15. WWA: Some players have been wondering about the Nieuport 23. It use the B damage deck when it was armed with twin Vickers and the Ni17 uses the A deck and was only armed with a single Vickers or Lewis gun. Why is this?
The Nieuport 17 and the Nieuport 23 are almost the same machine, apart for the engine (not even in all production) and a few minor details. They both had a single machinegun when they came out of the factory, either a Vickers on the fuselage or a Lewis on the upper wing, the British asking only for this second solution. A little difference was in the exact position of the Vickers. Because of a different interrupter gear, on the Nieuport 23 it was not at the center but offset to the right - this could have deceived those players, who maybe have seen photographs with this Vickers on a side and have thought that there was another on the opposite side. But there was not, the Vickers was just one and all Ni.17 and Ni.23 had a single machinegun, when the plane came out of the producing line.
It was pretty common anyway, among pilots at the front, to add a second machinegun - so some Nieuport in our game fire at A. They were not equipped with two Vickers, but with one Vickers on the fuselage and a Lewis on the upper wing.
These airplanes have been introduced in Wings of War Burning Drachens. The box includes two Nieuport 23s and eight Nieuport 17s. Five of them have one Vickers, while a British, a German and a Roumenian Ni.17 have a Lewis - and they all fire at B. Three Nieuport 17s have both a Vickers and a Lewis instead: they are the planes of Lufbery, Nungesser and Imolesi, and they fire at A. When I chose the subjects for the miniatures, I wanted the famed pilots Lufbery and Nungesser so both the Ni.17 miniatures fire at A. In this way, they also fit better into scenarios against the Albatross D.III in the same Series of miniatures. The Russian Ni.23 that I chose for the third color scheme had only a single machinegun instead, so it fires at B. But this depends on the specific planes and pilots that I chose, not on the fact that they are either Ni.17 or Ni.23.
In this picture of Belgian Lieutenant Edmond Thieffry of 5e Escadrille, who is one of the Nieuport 23 pilots included in Burning Drachens, the front view of his plane clearly shows the single Vickers machinegun, offset to the right side.
J.M. Bruce, "Nieuport 17", Windsock Datafile 20, Albatros Production LTD, 2nd edition, 1999 - page 23.
16. WWA: Several planes besides the Nieuport 17 were known to operate with both single and twin guns, so how do you decide which to include in the game?
When there are several variants that saw active service in war missions, I try to feature them all - at least in the card game, where more planes of each kind can be included, unlike in the miniatures line. I think that they are really useful to vary scenarios, both historical ones and what-ifs, and maybe also to balance sides with odd numbers of players. This is why I even featured such strange planes as the experimental three-machineguns Fokker E.IV.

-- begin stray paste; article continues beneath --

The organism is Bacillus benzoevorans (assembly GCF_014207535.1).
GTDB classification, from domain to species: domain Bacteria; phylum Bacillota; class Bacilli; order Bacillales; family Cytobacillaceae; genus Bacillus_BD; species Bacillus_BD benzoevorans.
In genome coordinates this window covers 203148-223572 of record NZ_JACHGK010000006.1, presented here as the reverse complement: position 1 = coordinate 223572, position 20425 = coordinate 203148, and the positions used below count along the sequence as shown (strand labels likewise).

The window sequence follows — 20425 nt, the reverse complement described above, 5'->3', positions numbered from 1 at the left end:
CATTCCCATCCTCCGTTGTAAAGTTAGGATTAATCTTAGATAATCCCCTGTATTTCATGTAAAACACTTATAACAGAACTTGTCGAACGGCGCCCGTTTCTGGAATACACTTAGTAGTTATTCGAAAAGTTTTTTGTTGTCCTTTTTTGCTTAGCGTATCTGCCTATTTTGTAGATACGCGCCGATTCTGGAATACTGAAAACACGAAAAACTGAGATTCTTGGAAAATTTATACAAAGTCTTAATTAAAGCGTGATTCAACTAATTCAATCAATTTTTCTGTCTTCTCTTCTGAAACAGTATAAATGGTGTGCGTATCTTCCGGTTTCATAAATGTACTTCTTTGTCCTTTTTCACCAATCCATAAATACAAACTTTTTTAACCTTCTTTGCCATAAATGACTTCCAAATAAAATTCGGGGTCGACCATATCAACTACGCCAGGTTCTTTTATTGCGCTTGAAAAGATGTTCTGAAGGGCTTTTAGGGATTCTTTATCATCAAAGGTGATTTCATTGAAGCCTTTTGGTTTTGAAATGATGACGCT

It must also be noted that some of these rarer birds were actually handed to famous pilots that could more easily get the more powerful planes. As such, only 10 Sopwith Triplanes were built with two machineguns instead of just the one (a few more being so modified at the front). The famous Black Maria flown by Collishaw is one of them, so even if the configuration was unusual, this plane was a very famous and important one. The Hanriot HD.1 is another example. Adding a second machinegun was a personal idea by Silvio Scaroni, second scoring Italian ace of WWI after Baracca. He got a new HD.1 (serial number 7517) the 16th or the 17th of June, 1918. Together with his weapon technician "il Bigio" he studied how to mount the second machinegun and then obtained one from the unit commander. From the 21st of June to the 12th of July, in just 3 weeks, Scaroni got 9 victories with the double weapon machine. The last two the same day, in which he was shot down and wounded. After his success several other Italian aces decided that a second machinegun would be a fine addition and in the summer of 1918, followed Scaroni's example, as Fucini who is also in our game. Again, putting two enhanced HD.1 in "Watch your back!" meant to choose less common but very meaningful planes, being that both aces were very active, well-famed and successful. But I also put a single machinegun Italian plane and two Belgian ones in the box, not to forget the most common version.
With only three miniatures for each model of plane, the chance to put all variations are less so I go for the most significant ones and the most useful for game balance. Some different decisions can also be made: the US Se5a with a single machinegun in Dogfight will be released as a miniature with two machineguns, and a second airplane card will be added in the box so to feature both the single and the double MG version. Its up to the player to decide how to fly it, if in the more historical or in the more powerful version that could have fought if only weapon supplies arrived in a more timely way. I choose to put both on the miniature since it is far easier to cut away the additional MG if you do not want it, easier than it would be to build and glue one on if I did not put it on and the player wanted to add it. That's another reason that made me prefer Ni.17 with two machineguns, easier to convert to single-weapon ones.
17. WWA: You have mentioned that you are working on a movement system for planes that go over 600 km/h like the P-51 Mustang and that those planes would be coming out in a later boxed set. How is this project coming along?